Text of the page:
Moving along, (and skipping the construction company president's ridiculous statement that has no supporting numbers) we encounter an architect who points out that most smaller homes do not ask for built-in bookshelves because they need the extra space for a pantry. This sounds reasonable. Indicating a trend that bookshelves are obsolete? I don't think so. What this doesn't take into account is the fact that bookshelves are fairly easy to construct and aren't that expensive (Walmart has decent ones--I know, I have two). They can also be moved to a different space very easily and more can be purchased if a personal library has grown too large. This flexibility cannot be overlooked. This article is not accounting for the number of people who do not have built-in bookshelves or request them, but instead prefer to buy them after having their home built. Where are the numbers that show the number of homes that did NOT request bookshelves but do OWN bookshelves after they've moved in? I'd bet that there are some.
And finally, we finish with Ms. Dedominicis, who prefers to keep any books she owns hidden away. I wonder if she owns any books at all? Where could you possibly be hiding them if you have any? Why are you so ashamed? I'm most upset with her opinion finishing this article because where is the opposing side? If, as a writer, you are really confident that your piece holds water, you should be able to explore the other side because it helps prove your point. Readers should hear from those that still love and use their bookshelves but who admit it is getting difficult to find homes that have them. And not just in Chicago. Everywhere. Where are these people? Oh, that's right. H. Lee Murphy couldn't put them in the article because then he/she would have a useless piece of crap writing with no supported argument (although I'm not seeing much of a difference here). It's utterly ridiculous that this was published.
Overall, I understand not making bookshelves the reason to buy a house you are looking at (hey, it's great if they come with it!), and for smaller homes, it does make more sense to have a pantry because you can buy bookcases. But to hide or remove the ones you have? What a waste. And they're utilitarian! At least the person putting knick knacks on it is using the space. I hate objects/spaces that are useless. A large blank wall that only serves to hang a monstrous big-screen TV (which I have! next to my built-in bookcase!) is ridiculous. At least maybe someday a new owner will discover the ones hidden behind drywall with glee.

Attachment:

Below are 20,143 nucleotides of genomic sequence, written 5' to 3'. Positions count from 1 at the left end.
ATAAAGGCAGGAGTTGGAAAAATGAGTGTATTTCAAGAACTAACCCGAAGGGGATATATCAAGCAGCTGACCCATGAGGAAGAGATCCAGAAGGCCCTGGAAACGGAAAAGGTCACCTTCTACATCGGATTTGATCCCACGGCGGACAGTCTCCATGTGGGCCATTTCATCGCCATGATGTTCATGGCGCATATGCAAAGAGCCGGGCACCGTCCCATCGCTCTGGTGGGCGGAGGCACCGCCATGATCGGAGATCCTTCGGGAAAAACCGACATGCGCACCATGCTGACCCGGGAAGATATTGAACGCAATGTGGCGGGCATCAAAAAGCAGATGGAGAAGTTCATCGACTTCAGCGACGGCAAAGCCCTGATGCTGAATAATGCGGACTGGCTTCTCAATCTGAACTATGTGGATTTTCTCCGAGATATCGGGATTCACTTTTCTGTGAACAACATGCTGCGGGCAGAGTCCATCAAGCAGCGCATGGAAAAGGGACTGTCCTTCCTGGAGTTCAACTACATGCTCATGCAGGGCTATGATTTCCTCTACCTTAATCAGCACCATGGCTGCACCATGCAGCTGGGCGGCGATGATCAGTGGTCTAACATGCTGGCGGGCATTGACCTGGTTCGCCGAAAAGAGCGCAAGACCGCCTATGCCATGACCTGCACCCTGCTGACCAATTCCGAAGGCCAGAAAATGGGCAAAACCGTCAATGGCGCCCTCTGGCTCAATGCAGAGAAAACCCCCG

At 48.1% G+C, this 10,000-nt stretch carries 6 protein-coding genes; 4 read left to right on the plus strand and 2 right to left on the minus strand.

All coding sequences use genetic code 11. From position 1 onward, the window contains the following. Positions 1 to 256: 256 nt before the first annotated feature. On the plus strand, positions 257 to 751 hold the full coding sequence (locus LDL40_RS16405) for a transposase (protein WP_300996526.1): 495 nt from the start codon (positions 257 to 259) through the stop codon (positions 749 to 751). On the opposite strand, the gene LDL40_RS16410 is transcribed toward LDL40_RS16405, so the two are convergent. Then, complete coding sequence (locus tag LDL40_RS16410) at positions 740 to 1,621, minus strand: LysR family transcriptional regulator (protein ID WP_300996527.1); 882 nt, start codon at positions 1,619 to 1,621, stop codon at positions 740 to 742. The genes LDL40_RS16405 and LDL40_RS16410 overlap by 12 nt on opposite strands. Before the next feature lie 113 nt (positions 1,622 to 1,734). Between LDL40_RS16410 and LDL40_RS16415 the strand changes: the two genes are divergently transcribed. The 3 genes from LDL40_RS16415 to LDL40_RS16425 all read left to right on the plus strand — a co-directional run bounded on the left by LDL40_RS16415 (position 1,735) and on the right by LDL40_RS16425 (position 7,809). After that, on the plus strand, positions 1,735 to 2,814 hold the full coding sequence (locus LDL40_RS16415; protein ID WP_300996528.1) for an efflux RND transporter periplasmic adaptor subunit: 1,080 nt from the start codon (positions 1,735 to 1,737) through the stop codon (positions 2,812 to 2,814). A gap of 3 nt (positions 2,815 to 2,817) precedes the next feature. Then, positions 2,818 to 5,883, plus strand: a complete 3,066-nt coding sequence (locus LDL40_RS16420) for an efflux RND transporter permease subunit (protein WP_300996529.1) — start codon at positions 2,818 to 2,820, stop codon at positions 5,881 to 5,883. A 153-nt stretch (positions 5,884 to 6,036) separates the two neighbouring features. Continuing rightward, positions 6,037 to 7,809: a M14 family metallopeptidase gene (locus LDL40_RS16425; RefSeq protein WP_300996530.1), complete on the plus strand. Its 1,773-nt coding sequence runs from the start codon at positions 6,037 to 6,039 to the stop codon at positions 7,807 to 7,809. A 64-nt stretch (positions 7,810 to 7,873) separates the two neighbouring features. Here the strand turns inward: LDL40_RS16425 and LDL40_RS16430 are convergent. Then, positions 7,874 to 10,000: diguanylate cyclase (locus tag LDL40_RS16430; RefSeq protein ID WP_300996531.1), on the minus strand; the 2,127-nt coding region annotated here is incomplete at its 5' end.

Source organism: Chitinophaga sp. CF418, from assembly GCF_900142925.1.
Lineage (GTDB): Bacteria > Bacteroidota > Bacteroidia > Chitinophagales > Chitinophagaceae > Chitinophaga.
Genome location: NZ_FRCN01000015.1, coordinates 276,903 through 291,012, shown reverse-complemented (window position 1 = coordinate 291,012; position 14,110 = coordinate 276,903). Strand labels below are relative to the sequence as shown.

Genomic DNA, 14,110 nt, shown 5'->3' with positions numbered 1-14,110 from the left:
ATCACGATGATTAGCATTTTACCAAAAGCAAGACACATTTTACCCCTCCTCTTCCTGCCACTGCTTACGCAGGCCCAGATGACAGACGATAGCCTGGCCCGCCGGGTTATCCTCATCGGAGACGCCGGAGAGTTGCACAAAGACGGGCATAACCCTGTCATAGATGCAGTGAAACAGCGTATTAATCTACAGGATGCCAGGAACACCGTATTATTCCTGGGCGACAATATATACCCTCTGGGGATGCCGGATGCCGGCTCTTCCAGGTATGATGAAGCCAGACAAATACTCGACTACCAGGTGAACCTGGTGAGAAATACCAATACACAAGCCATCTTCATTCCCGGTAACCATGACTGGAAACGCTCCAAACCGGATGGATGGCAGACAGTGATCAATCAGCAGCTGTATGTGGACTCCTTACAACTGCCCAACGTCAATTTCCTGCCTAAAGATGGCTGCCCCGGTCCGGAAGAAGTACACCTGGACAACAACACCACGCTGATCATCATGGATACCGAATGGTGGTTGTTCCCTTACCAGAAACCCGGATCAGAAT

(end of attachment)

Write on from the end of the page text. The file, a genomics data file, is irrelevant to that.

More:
For those of you unable to access the article, I have it copied below. It was written in May and at that time, there were no issues accessing it freely. I had trouble with Blogger being down at that point and forgot about the post. Once I returned to it, I realized you had to sign in to read it. Now you don't have to. :D
"Built-in Bookshelves Take A Hit As E-books Win The Market" (May 9th, 2011) by H. Lee Murphy
"Built-in bookshelves were once the mark of a gracious home—but with sales of e-book titles surpassing those of paper-and-ink volumes, homeowners are moving on. Lynn Fairfield, a broker associate at Re/Max Suburban in Libertyville, says clients are drywalling over bookcases to make room for flat-screen televisions and other entertainment paraphernalia. “When I show houses, I never see books lined up on shelves anymore. If there are shelves, they're usually filled with sports trophies or photos or knickknacks,” she says. In her house in Hawthorn Woods, she replaced book cases in her family room with a wine refrigerator, wet bar and CD cabinet. “It updated the room completely,” she says. “I don't miss the bookcases.”
Court Airhart, president of Airhart Construction Inc. in West Chicago, says clients often bypass bookcases even in home offices, opting instead for shelving inside closets. “The bookcases we do build usually don't hold books. They serve a decorative purpose, not a utilitarian purpose,” Mr. Airhart says.
In smaller homes, says Bret Richter, a Lisle architect, people almost never ask for bookcases. “They'd rather devote extra space to a walk-in pantry off the kitchen,” he says. He's designing a 6,500-square-foot home with a sprawling family room highlighted by a big entertainment center: “The room won't have any books at all.”
Regina Dedominicis, 40, has listed her four-bedroom home in Grayslake for sale and recently knocked out some bookshelves surrounding a fireplace. She is searching for a house in Dallas, where her husband has taken a new job. “Bookcases will be a moot point in any house we look at,” she says. “We really prefer to keep any books we have hidden away.”"